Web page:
Inline Skate Stars

Can I Rollerblade in the Rain?

Can I rollerblade in the rain, you ask? I’ve put this comprehensive blog post to help you understand what’s at stake when rollerblading in the rain. You surely don’t want to miss out on this, so I urge you to read on!

Can I rollerblade in the rain? The straightforward answer is yes! However, rollerblading in the rain can be risky because of the wet and slippery surface, making falling inevitable. Also, skating in the rain damages your inline skating shoes’ bearings, putting you at more risk. So, while you can skate in the rain, it’s important to be careful lest you get hurt.

Below is a quick rundown of what to do to keep safe when you have to skate in the rain.

  • Always Stay Low in the Recommended Skating Position
  • Avoid Pools of Water on the Road or Pavement
  • Wear protective gear for Skating
  • Use Special Rain Wheels
  • Avoid Longer Pushes and Glides
  • Maintain Low Speed and avoid doing Tricks
  • Clean and Store your Skates in a Cool and Dry Place after Rollerblading

But this is only the scratch on the surface. In the rest of this guide, I go deep into why rollerblading in the rain is risky and how to keep safe. So, without much ado, let’s get to it!

Why Rollerblading in the Rain can be Risky

Sometimes, rollerblading in the rain isn’t an option, especially when you have to rollerblade to work. When this is the situation, you only need to protect yourself from rollerblading-related dangers. So let’s quickly expound on why rollerblading in the rain can be risky.

Wet and Slippery Surface

If you’re like most skaters, you’ll most likely skate on the roads with asphalt. But even when skating in an unused parking lot, the surface will often be asphalt because only a few parking spaces use concrete and cobblestones.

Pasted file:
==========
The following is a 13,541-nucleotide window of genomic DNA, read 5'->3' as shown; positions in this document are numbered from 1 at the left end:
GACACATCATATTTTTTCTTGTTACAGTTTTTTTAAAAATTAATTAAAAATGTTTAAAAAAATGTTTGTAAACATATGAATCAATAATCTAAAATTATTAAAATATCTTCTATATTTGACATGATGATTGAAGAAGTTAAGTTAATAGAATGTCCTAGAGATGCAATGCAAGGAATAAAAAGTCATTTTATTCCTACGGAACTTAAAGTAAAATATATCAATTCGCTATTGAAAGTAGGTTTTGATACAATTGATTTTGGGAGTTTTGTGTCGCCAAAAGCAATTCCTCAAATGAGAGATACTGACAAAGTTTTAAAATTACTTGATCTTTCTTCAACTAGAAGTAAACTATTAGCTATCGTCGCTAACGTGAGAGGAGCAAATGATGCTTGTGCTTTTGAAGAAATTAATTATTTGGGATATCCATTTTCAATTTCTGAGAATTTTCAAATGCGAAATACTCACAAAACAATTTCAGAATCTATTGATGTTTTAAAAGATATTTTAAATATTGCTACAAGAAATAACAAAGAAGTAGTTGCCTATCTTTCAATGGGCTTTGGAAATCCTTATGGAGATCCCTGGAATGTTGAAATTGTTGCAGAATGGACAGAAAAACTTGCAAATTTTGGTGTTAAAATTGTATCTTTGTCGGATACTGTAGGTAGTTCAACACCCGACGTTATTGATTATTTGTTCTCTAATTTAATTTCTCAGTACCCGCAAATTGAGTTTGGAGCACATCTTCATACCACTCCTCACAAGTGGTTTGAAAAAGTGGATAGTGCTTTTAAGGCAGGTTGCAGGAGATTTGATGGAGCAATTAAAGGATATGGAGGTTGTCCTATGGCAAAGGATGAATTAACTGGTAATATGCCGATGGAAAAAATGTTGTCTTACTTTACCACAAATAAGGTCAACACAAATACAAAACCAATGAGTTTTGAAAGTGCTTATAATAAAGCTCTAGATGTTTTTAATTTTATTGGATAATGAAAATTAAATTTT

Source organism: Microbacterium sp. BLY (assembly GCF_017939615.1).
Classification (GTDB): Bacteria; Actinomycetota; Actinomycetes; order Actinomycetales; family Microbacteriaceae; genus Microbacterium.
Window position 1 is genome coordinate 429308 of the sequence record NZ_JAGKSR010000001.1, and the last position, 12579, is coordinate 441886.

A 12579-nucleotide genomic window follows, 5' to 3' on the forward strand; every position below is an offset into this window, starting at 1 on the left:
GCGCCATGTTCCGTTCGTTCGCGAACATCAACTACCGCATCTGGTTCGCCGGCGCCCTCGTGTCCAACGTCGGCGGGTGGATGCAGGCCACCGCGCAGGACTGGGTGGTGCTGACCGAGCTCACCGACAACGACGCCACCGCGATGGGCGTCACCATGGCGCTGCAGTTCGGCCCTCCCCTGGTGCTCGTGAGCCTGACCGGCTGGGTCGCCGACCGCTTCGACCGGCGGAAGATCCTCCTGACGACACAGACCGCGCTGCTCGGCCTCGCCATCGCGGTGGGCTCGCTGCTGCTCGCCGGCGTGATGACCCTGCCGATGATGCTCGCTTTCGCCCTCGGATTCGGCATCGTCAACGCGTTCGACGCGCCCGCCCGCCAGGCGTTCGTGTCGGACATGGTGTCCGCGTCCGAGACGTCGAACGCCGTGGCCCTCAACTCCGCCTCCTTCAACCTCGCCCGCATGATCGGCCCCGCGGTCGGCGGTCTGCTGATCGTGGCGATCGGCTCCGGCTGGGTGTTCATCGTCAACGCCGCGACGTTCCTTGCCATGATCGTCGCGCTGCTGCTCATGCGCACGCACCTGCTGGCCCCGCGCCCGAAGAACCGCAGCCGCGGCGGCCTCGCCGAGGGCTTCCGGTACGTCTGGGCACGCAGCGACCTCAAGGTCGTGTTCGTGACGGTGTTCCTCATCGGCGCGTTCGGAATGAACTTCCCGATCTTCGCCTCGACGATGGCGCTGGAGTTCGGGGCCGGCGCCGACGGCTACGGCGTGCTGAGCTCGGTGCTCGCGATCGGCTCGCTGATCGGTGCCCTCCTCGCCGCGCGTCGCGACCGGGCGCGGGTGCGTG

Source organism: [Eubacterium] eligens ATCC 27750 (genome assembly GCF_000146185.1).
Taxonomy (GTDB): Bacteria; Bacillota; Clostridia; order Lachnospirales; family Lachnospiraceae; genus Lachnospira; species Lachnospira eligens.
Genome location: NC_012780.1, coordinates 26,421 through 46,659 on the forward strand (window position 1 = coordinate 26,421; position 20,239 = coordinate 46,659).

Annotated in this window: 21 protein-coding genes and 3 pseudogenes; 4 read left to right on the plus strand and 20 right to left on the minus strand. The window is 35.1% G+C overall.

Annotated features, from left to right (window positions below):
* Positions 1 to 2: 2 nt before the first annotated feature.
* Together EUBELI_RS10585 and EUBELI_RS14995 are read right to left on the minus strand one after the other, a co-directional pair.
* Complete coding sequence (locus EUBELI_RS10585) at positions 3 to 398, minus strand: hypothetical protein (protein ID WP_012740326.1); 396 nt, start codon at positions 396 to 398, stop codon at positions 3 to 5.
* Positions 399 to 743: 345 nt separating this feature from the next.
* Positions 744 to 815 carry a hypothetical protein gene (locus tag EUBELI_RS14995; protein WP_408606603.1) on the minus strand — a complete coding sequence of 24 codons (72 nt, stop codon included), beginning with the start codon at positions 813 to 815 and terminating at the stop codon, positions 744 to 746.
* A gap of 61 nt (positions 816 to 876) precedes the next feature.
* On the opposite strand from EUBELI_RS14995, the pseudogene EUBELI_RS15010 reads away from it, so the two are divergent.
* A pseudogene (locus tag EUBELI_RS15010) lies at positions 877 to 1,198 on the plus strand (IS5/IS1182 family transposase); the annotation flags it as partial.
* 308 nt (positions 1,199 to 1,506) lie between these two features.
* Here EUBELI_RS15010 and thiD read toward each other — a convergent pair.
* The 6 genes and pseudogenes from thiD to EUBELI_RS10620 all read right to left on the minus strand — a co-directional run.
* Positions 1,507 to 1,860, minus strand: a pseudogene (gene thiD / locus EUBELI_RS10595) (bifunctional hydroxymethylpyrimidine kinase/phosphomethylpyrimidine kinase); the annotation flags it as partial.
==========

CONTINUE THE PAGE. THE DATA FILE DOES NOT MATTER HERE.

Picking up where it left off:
That being said, asphalt surfaces are more slippery when wet, making it a hassle to skate on them. Also, while skating, your wheels will slide, making it hard to maintain your balance. This brings us to the next thing—falling, which is inevitable when skating on wet surfaces.

Falling is unavoidable

Falling is unavoidable when skating, whether the surface is dry or wet. However, you’re more susceptible to falling when the surface is wet, especially when skating in the rain or after a downpour.

So, if you don’t know how to fall without hurting yourself, you can pick several injuries. When you trip and fall because of a slippery surface, you’re likely to suffer head injuries, broken wrists, ankles, and tailbone. The pain is often unbearable, especially when the fall is severe.

Skating in the Rain Damages your Bearings putting you at more Risk

Water reacts with the metal bearings in your rollerblades, making them rust. When rust builds in the bearings and wheels, they stick, preventing smooth rotation of the wheels.

In addition, this may loosen the bearings and wheels, putting you at more risk in case they come out when skating. This can cause a disastrous accident, especially when rollerblading at high speed.

Apart from damaging the bearings, rollerblading in the rain also damages the fabric used to make the inline skating shoes. This is more likely to occur if your skates aren’t hard boots. If you skate in the rain for long, you may have to budget for new rollerblades pretty soon.

Safety Tips When Rollerblading in the Rain

When falling is inevitable and skating in the rain isn’t a choice, there has to be a way to protect yourself from the risks. Sure, there is not one but several things you can do to keep safe when rollerblading in the rain. So, let’s get to it!

1. Always Stay Low in the Recommended Skating Position

Staying low is one of rollerblading best practices because it goes a long way to help achieve stability, body balance, and control. Like we’ve already seen, skating on a wet and slippery surface reduces balance and stability, making it easy to fall.

However, by bending correctly, you should have your body weight well distributed. The recommended skating position involves bent knees over the toes and shoulders above your hips. This helps transfer your body weight to your footballs.